Thursday, January 20, 2011
For years, Chandler Griffin has observed the tough work of international development. As a documentary filmmaker for nonprofit organizations working in Rwanda and Uganda, among other countries, the Jackson native has seen the challenges of trying to build sustainable programs. But he never imagined tackling those challenges himself.
In 2005, Griffin visited northern Uganda for the first time and was struck by his visits to camps for people displaced by the Lord's Resistance Army's decades-long civil war with the national government. Though the settlements they called home often looked like a "bad version of a refugee camp," the people Griffin encountered found solace and community in music and the arts.
Griffin returned to the United States determined to produce a CD of music by residents of the camps and began tracking down potential sponsors. His plans might have remained relatively small, if not for an encounter with musician and painter Joseph Arthur.
After hearing Griffin's stories of Uganda over dinner one night, Arthur immediately went home and composed a song.
That song, "A River Blue," became the impetus for an arts festival that Griffin and Arthur produced for 100 young people in the Alebtong camp in northern Uganda, in August 2006. Arthur recorded versions of the song with choirs of young people, and participants found release in making art.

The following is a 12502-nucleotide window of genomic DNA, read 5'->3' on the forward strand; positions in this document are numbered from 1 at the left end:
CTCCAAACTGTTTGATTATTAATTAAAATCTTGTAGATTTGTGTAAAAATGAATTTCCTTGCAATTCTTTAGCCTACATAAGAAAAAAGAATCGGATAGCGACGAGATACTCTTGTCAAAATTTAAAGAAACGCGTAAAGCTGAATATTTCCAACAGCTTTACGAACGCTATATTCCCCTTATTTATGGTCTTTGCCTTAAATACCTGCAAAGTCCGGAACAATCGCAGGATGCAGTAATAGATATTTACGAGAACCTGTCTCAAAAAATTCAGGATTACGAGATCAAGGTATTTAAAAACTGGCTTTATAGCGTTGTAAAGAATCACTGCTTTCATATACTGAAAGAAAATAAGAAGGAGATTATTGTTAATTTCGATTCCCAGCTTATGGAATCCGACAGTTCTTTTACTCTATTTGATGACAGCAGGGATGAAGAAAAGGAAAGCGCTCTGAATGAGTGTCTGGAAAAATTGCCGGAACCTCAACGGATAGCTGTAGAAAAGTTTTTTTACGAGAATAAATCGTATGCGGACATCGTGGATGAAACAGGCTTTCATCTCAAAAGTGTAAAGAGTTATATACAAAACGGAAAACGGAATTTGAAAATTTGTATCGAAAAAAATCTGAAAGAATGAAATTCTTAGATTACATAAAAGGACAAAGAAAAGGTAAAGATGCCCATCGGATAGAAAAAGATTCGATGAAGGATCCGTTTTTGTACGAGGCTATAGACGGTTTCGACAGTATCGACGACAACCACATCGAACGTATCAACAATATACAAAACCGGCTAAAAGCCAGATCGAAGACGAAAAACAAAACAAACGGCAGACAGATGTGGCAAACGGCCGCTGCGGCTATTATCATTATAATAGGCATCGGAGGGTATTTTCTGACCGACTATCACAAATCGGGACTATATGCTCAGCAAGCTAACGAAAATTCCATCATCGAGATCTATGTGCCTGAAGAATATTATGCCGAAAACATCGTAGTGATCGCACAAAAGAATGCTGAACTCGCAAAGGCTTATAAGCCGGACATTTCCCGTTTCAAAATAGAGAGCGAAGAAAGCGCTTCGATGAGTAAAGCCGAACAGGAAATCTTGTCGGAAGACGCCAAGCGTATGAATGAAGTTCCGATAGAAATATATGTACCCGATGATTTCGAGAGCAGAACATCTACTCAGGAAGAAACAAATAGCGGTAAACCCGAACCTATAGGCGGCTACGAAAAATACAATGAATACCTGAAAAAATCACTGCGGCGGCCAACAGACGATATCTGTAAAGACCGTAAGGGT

Before he left that summer, a group of residents approached Griffin about making the event a more permanent success: The camp had a dilapidated building with around 20 sewing machines. Could he do something with it?
"I don't do that--I make films about people that do that," Griffin remembers saying.
Nevertheless, Griffin approached some fundraisers, and he pulled together $100,000 to renovate the building. The next year, Griffin established A River Blue, a vocational training and rehabilitation center. For nine months of each year, the center provides 27 young people with job training, lessons in agriculture and tailoring and basic English instruction. At least half of the 16- to 23-year-old participants are women, and all tend to be the most vulnerable young people in the camp--those without parents, or with children of their own.
Griffin's goal is to make A River Blue self-sustaining. Most of the center's staff is Ugandan, and he makes it a point to take advice from them on the program's management. He envisions setting up a chicken coop to give the participants tangible business skills and the center a source of income.
"My goal is not to tell these people what they need to do to fix themselves," Griffin says. "My goal is to give them the resources, to identify those people who have the solutions but just need those resources."
Griffin, 35, attended Jackson Prep and the Savannah College of Art & Design. He now splits his time between Los Angeles and New York City. In 2005, Griffin founded Barefoot Workshops, a nonprofit that teaches documentary storytelling to individuals and non-governmental organizations. Barefoot hosts workshops for amateurs and experienced documentarians alike in the Mississippi Delta, South Africa, India, Australia and the West Bank.
On Jan. 29, Griffin hosts a fundraiser for A River Blue at Hal & Mal's. The event features musical performances by Blue Mountain, the Kudzu Kings and Taylor Hildebrand. Admission for the event, which starts at 6:30 p.m., is $20. For more information, visit ariverblue.org or the event's Facebook page.